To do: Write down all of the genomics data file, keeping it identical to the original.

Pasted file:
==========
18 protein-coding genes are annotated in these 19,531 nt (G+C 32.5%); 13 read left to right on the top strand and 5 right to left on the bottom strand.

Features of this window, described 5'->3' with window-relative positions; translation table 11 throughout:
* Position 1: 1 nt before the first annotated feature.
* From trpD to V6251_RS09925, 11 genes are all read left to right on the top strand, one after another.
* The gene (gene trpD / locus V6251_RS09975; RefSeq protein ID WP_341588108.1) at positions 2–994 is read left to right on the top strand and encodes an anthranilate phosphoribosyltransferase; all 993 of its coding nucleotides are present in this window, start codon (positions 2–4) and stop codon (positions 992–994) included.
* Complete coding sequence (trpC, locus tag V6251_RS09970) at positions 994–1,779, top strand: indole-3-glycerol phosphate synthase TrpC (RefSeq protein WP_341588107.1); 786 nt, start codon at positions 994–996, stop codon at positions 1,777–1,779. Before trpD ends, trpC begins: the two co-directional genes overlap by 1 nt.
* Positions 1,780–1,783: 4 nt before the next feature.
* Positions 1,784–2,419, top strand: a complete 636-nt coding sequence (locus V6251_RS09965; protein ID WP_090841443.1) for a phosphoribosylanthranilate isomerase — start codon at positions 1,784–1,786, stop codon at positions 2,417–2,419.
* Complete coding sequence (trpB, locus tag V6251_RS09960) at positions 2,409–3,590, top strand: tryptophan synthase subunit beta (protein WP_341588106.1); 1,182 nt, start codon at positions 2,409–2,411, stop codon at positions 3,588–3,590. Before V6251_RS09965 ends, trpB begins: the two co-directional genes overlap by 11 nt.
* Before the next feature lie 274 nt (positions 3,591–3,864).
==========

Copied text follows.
18 protein-coding genes are annotated in these 19,531 nt (G+C 32.5%); 13 read left to right on the top strand and 5 right to left on the bottom strand.

Features of this window, described 5'->3' with window-relative positions; translation table 11 throughout:
* Position 1: 1 nt before the first annotated feature.
* From trpD to V6251_RS09925, 11 genes are all read left to right on the top strand, one after another.
* The gene (gene trpD / locus V6251_RS09975; RefSeq protein ID WP_341588108.1) at positions 2–994 is read left to right on the top strand and encodes an anthranilate phosphoribosyltransferase; all 993 of its coding nucleotides are present in this window, start codon (positions 2–4) and stop codon (positions 992–994) included.
* Complete coding sequence (trpC, locus tag V6251_RS09970) at positions 994–1,779, top strand: indole-3-glycerol phosphate synthase TrpC (RefSeq protein WP_341588107.1); 786 nt, start codon at positions 994–996, stop codon at positions 1,777–1,779. Before trpD ends, trpC begins: the two co-directional genes overlap by 1 nt.
* Positions 1,780–1,783: 4 nt before the next feature.
* Positions 1,784–2,419, top strand: a complete 636-nt coding sequence (locus V6251_RS09965; protein ID WP_090841443.1) for a phosphoribosylanthranilate isomerase — start codon at positions 1,784–1,786, stop codon at positions 2,417–2,419.
* Complete coding sequence (trpB, locus tag V6251_RS09960) at positions 2,409–3,590, top strand: tryptophan synthase subunit beta (protein WP_341588106.1); 1,182 nt, start codon at positions 2,409–2,411, stop codon at positions 3,588–3,590. Before V6251_RS09965 ends, trpB begins: the two co-directional genes overlap by 11 nt.
* Before the next feature lie 274 nt (positions 3,591–3,864).